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Moonlight by Lucy Whitehead


We went out at midnight on the coastal road

to gather moonlight years ago

on a school night.

I remember how in the deep silence

it bounced off the glimmering autumn tarmac

snaking away like a bubbling silver river,

flowered in glittering dark waves

rolling towards us far below, broke

open on the cracked granite cliffs,

danced on the fingers of thousands

of wet fern leaves shimmering

the black undergrowth

like fairy lace

past the bronze age burial chamber

once full of sleeping kings,

seeped invisibly into the lighted rims

of our open pickle jars.

We screwed the lids

on tight, wrapped the cold glass

inside warm coats, dared not look

back as we stole silently away.

Once home, we lined

our bedroom windowsills

with glinting rows of captured moonbeams,

used them to heal our illnesses,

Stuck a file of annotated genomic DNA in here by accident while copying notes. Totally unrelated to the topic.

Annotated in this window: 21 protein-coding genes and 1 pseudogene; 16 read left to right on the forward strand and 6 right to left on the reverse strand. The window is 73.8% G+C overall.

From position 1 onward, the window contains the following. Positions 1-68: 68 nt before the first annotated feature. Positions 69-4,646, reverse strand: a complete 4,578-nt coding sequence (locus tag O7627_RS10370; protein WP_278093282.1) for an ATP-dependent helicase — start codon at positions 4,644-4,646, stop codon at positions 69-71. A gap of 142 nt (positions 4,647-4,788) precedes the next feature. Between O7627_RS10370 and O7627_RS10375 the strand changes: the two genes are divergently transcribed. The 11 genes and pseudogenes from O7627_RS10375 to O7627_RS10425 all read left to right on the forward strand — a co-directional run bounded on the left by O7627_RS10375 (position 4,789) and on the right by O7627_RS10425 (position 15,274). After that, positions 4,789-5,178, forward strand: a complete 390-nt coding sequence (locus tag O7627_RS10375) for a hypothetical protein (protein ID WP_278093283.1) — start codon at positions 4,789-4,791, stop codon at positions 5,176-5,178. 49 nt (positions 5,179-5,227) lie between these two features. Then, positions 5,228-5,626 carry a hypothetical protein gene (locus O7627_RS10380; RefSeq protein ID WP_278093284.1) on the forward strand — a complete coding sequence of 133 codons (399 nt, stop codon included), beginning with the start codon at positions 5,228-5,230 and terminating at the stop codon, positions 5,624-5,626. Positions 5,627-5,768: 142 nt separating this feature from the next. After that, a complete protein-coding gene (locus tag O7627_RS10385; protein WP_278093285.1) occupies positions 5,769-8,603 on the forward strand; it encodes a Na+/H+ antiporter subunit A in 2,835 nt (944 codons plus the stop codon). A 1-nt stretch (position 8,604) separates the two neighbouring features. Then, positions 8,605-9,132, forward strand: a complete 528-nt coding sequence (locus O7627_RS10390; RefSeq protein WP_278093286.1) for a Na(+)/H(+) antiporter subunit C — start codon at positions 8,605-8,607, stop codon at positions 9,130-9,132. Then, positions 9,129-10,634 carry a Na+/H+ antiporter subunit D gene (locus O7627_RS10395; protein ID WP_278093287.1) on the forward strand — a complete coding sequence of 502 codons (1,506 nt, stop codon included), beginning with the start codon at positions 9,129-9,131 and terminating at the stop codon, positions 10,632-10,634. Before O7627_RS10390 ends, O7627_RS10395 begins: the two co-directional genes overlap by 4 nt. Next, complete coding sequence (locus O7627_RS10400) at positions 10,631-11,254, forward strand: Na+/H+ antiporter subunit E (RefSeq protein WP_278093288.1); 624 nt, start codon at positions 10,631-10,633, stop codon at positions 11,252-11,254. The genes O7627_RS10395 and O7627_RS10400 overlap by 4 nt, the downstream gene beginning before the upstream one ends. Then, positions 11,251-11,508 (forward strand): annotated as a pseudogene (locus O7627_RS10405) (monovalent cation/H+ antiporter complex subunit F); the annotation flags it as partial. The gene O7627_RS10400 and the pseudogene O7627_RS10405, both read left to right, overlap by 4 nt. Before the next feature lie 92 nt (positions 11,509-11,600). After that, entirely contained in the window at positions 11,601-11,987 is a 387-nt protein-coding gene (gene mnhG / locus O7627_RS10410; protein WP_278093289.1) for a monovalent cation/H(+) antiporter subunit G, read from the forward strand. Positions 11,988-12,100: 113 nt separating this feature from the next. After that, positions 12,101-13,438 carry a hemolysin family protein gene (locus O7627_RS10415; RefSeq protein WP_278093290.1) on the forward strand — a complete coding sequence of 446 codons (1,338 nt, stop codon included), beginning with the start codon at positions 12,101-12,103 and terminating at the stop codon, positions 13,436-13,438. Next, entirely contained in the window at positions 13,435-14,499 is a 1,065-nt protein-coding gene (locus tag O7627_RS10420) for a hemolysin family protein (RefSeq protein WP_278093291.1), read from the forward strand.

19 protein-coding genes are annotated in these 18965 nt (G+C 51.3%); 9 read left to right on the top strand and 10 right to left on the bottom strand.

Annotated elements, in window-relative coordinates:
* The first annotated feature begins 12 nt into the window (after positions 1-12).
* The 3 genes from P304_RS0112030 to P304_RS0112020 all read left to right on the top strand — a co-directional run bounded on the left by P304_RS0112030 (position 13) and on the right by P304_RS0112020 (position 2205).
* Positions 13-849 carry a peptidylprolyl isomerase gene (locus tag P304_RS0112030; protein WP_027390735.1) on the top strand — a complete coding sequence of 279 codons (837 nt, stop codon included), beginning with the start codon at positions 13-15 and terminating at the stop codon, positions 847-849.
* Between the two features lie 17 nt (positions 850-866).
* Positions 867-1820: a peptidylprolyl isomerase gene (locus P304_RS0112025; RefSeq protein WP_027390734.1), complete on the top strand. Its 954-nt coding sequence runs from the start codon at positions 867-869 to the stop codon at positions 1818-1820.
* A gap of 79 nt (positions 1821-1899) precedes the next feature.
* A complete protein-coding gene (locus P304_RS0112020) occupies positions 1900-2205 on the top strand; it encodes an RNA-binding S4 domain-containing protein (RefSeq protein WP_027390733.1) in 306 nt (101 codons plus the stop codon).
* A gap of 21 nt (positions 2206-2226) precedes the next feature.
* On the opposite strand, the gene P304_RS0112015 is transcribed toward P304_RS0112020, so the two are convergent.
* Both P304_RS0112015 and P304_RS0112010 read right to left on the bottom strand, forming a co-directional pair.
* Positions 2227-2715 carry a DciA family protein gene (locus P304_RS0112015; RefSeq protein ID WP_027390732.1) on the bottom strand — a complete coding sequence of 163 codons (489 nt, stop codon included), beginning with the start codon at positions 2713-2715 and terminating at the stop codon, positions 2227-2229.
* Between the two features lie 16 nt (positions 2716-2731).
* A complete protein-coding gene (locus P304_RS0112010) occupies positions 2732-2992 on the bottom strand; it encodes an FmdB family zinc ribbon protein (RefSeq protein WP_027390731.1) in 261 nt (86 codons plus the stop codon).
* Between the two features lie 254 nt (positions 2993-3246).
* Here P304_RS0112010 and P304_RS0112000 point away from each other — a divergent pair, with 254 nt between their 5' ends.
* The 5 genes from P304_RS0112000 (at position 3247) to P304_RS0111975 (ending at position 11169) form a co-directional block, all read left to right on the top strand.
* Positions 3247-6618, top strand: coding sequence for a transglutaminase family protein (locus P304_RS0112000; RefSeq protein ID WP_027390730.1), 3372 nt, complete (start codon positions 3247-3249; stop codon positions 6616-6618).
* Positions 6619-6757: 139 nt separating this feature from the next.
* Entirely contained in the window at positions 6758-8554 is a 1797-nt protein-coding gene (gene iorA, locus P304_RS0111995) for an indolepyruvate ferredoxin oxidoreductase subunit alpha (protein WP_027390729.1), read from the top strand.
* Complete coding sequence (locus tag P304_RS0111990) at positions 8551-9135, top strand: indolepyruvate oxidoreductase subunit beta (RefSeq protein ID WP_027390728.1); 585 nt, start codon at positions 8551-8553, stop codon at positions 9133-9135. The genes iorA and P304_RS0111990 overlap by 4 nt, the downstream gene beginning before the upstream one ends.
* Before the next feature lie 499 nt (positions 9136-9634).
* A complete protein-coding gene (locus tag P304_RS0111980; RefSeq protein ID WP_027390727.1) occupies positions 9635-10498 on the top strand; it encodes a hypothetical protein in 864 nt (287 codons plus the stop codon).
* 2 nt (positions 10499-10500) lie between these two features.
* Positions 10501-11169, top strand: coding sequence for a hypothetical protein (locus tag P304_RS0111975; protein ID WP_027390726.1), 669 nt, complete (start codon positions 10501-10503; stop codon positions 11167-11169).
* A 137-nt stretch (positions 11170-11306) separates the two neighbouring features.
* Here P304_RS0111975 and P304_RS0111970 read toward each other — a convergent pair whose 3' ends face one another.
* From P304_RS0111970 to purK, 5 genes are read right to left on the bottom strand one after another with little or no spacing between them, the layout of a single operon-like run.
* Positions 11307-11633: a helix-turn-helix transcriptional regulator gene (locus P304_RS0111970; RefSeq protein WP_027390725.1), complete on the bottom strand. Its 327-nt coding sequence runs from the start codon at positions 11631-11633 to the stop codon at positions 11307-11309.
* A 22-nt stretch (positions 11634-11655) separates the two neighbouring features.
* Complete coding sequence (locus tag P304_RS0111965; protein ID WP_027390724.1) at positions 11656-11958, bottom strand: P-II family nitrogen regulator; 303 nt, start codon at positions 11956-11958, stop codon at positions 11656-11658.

to seal our wounds.

Lucy Whitehead writes haiku and free verse. Her work has been published or is forthcoming in Amethyst Review, Anti-Heroin Chic, Barren Magazine, Black Bough Poetry, Broken Spine Artist Collective, Burning House Press, Clover and White Literary Magazine, Coffin Bell, Collective Unrest, Cypress, Electric Moon Magazine, Fevers of the Mind, Ghost City Review, Kissing Dynamite Poetry, Mookychick Magazine, 3 Moon Magazine, Neon Mariposa Magazine, Parentheses Journal, Pink Plastic House, Pussy Magic, Re-side, and Twist in Time Literary Magazine and in numerous international haiku journals and anthologies. You can find her on Twitter @blueirispoetry.


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